Today Facebook is a (ubiquitous) noun, a verb, and a social media behemoth. But in its early days, the company was an "ice breaker" and an "online directory for colleges," according to its founder Mark Zuckerberg.
The Next Web has uncovered a June 2005 informal video interview Zuckerberg gave to System Seminar TV, where he refers to his fledgling company as "The Facebook."
Wearing shorts and holding a red plastic cup of beer as he talks, the then barely-of-drinking-age Zuckerberg (he'd turned 21 just weeks before) explains the site's development: "When we originally got started at Harvard it was just me programming what was a facebook really at that time for Harvard...I realized that because I didn’t have people’s information like a school would [have if it were] making a facebook, I needed to make it interesting enough so that people would want to use the site and want to put their information up or else it wouldn’t be useful for other people and therefore it wouldn’t grow."
His goal for the site was not "an online community but sort of like a mirror for the real community. So the Facebook for your school isn’t somewhere where people actually go to meet but where you go to see who knows each other and maybe sort of an icebreaker."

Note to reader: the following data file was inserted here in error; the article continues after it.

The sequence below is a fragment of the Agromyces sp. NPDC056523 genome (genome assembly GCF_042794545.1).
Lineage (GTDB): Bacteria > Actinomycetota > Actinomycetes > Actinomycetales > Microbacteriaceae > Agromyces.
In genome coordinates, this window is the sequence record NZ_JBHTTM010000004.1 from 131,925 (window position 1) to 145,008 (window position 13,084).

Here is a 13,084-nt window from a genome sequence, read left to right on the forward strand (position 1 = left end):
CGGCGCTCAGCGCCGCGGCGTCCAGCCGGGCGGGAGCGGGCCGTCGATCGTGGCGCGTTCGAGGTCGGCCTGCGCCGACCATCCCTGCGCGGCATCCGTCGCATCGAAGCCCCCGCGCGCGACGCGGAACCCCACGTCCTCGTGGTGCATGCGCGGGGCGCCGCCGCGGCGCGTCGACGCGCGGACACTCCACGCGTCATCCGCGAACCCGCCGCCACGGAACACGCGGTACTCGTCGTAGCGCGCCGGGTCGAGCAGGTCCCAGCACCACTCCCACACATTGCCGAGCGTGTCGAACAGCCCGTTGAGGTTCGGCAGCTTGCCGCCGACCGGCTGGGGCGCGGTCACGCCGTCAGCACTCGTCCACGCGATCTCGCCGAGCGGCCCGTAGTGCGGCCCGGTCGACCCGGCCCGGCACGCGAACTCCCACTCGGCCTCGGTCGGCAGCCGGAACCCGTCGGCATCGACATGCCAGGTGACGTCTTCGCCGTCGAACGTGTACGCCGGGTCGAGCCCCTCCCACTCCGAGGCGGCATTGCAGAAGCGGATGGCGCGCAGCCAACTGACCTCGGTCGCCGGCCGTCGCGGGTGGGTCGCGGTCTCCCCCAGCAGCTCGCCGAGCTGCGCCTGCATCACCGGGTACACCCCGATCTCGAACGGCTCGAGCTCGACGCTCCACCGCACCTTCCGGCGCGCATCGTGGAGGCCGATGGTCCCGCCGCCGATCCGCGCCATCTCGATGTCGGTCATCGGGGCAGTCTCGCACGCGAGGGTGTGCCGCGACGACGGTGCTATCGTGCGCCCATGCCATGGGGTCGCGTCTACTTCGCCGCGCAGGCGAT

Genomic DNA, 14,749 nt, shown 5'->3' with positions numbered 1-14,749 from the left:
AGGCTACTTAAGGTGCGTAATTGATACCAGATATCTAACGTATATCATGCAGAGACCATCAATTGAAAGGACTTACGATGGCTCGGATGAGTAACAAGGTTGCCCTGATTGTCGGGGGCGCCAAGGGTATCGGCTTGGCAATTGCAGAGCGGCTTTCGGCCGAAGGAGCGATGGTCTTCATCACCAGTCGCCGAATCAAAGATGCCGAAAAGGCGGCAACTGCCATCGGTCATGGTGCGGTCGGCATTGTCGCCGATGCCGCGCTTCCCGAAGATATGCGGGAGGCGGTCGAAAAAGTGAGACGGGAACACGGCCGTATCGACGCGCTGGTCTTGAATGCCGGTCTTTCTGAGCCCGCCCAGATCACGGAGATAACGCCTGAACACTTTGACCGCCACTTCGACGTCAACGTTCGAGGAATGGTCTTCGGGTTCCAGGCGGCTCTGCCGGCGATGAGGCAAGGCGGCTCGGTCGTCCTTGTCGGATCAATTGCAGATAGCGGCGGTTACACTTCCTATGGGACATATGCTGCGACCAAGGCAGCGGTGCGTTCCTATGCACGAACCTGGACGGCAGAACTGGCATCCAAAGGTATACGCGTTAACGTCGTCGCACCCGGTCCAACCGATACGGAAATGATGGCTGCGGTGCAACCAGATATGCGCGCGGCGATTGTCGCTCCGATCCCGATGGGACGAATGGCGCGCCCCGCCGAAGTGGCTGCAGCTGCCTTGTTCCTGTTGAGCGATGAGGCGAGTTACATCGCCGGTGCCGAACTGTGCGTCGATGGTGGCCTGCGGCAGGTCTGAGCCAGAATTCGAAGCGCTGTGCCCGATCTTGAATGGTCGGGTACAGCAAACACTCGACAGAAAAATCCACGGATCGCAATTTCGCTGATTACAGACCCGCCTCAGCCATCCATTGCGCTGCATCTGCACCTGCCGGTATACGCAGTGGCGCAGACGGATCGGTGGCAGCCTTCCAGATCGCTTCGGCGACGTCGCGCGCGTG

In an interview at Y Combinator's Startup School this weekend Zuckerberg sounded disillusioned with Silicon Valley, but in 2005 he was starry-eyed about the place: "Palo Alto is kind of this mythical place where you know, all the start-ups come from," he said.
Zuckerberg, who sounded awed that he'd go to parties on campus and end up in people's rooms and see Facebook windows open, did not have world domination on the brain. His plans at the time for the then 16-month-old company: To create "a really cool college directory product."
He explained: “There doesn’t necessarily have to be more. A lot of people are focused on taking over the world or doing the biggest thing, getting the most users…Part of making a difference and doing something cool is focusing intensely," he said.